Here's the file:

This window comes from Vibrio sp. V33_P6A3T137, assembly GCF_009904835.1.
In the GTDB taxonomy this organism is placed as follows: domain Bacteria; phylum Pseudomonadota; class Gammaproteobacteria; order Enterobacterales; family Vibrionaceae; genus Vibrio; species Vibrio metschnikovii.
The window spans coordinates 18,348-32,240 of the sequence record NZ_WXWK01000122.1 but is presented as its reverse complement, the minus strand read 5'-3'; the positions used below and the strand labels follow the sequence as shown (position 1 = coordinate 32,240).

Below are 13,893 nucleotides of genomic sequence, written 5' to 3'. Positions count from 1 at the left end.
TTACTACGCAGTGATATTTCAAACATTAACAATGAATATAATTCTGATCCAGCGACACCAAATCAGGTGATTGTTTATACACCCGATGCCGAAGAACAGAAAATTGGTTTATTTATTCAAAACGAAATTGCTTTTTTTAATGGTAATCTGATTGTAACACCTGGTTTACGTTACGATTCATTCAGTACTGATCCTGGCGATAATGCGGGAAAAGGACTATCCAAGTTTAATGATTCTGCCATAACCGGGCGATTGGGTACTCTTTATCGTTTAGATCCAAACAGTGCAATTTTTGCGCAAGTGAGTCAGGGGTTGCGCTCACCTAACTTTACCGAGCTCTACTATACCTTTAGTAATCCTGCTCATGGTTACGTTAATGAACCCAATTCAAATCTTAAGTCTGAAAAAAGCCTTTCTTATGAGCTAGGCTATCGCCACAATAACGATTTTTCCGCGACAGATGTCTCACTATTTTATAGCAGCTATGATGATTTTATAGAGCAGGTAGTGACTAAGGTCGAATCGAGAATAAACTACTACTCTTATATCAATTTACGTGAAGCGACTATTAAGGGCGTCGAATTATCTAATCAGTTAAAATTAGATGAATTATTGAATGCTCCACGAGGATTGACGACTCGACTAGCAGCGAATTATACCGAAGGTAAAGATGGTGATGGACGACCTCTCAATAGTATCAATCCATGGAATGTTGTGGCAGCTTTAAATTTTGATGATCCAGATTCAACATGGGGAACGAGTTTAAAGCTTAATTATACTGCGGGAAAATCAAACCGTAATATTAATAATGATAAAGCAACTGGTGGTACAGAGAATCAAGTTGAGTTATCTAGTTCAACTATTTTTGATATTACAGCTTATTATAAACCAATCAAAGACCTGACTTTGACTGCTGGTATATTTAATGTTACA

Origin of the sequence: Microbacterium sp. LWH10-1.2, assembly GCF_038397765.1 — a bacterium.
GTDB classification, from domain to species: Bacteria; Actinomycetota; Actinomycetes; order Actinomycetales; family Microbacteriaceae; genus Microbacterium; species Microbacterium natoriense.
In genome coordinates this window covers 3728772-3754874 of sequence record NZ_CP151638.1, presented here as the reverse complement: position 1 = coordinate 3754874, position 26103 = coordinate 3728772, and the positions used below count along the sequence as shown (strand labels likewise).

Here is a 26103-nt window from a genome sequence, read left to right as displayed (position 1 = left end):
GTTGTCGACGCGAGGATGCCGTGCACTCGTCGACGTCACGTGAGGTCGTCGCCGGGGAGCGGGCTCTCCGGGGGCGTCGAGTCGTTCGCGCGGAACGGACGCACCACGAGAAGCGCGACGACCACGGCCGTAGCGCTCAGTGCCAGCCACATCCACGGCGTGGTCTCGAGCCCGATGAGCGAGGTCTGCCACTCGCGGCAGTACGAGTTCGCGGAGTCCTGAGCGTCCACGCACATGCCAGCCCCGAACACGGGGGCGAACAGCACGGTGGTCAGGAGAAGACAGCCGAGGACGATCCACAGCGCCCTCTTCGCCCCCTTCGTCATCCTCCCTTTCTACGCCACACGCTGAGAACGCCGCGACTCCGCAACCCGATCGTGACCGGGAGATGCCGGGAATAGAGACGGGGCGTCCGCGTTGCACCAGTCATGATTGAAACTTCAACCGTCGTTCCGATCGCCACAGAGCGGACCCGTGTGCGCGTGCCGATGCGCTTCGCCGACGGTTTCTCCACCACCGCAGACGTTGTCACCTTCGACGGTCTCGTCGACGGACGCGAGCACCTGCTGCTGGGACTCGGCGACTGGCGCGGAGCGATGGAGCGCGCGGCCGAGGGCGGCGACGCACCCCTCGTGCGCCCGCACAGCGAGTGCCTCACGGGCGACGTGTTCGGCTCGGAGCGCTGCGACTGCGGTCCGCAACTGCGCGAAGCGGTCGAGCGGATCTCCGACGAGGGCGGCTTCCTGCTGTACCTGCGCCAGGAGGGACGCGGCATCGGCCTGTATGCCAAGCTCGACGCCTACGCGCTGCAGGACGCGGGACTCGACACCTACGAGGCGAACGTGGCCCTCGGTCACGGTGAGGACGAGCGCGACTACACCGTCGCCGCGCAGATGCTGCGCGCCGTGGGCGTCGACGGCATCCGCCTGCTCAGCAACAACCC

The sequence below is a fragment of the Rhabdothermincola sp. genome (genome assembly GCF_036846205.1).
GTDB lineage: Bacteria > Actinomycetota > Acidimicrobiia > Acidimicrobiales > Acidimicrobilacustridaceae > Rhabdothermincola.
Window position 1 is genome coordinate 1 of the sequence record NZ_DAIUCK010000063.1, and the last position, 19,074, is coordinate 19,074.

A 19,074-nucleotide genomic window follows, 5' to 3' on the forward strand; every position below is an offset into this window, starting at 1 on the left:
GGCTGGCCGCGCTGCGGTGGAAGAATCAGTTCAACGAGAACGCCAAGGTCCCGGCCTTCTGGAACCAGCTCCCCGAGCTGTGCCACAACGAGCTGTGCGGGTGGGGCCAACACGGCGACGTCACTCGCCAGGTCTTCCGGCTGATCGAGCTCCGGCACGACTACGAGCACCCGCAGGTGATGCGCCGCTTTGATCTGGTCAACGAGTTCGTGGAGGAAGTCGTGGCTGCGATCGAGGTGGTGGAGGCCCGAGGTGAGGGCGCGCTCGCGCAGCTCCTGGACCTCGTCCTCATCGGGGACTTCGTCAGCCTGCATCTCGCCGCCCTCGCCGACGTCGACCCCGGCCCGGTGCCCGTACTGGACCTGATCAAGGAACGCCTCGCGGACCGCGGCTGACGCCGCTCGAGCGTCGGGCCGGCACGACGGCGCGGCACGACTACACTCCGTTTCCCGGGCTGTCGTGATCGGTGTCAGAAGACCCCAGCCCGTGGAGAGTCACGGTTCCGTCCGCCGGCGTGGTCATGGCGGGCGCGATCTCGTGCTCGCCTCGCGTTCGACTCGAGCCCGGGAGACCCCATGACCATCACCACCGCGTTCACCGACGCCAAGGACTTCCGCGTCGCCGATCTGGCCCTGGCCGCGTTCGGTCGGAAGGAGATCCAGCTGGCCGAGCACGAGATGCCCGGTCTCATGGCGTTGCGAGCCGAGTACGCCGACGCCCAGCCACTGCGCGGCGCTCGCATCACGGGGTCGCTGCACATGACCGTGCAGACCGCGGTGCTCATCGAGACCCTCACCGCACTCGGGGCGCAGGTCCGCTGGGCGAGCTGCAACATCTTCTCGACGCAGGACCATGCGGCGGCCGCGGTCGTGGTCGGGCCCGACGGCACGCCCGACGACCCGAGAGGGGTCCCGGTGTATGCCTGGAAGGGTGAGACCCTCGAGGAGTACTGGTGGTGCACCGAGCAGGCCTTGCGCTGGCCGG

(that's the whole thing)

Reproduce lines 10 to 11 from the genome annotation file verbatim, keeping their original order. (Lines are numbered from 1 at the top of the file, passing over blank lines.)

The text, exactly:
GTTGTCGACGCGAGGATGCCGTGCACTCGTCGACGTCACGTGAGGTCGTCGCCGGGGAGCGGGCTCTCCGGGGGCGTCGAGTCGTTCGCGCGGAACGGACGCACCACGAGAAGCGCGACGACCACGGCCGTAGCGCTCAGTGCCAGCCACATCCACGGCGTGGTCTCGAGCCCGATGAGCGAGGTCTGCCACTCGCGGCAGTACGAGTTCGCGGAGTCCTGAGCGTCCACGCACATGCCAGCCCCGAACACGGGGGCGAACAGCACGGTGGTCAGGAGAAGACAGCCGAGGACGATCCACAGCGCCCTCTTCGCCCCCTTCGTCATCCTCCCTTTCTACGCCACACGCTGAGAACGCCGCGACTCCGCAACCCGATCGTGACCGGGAGATGCCGGGAATAGAGACGGGGCGTCCGCGTTGCACCAGTCATGATTGAAACTTCAACCGTCGTTCCGATCGCCACAGAGCGGACCCGTGTGCGCGTGCCGATGCGCTTCGCCGACGGTTTCTCCACCACCGCAGACGTTGTCACCTTCGACGGTCTCGTCGACGGACGCGAGCACCTGCTGCTGGGACTCGGCGACTGGCGCGGAGCGATGGAGCGCGCGGCCGAGGGCGGCGACGCACCCCTCGTGCGCCCGCACAGCGAGTGCCTCACGGGCGACGTGTTCGGCTCGGAGCGCTGCGACTGCGGTCCGCAACTGCGCGAAGCGGTCGAGCGGATCTCCGACGAGGGCGGCTTCCTGCTGTACCTGCGCCAGGAGGGACGCGGCATCGGCCTGTATGCCAAGCTCGACGCCTACGCGCTGCAGGACGCGGGACTCGACACCTACGAGGCGAACGTGGCCCTCGGTCACGGTGAGGACGAGCGCGACTACACCGTCGCCGCGCAGATGCTGCGCGCCGTGGGCGTCGACGGCATCCGCCTGCTCAGCAACAACCC

The sequence below is a fragment of the Rhabdothermincola sp. genome (genome assembly GCF_036846205.1).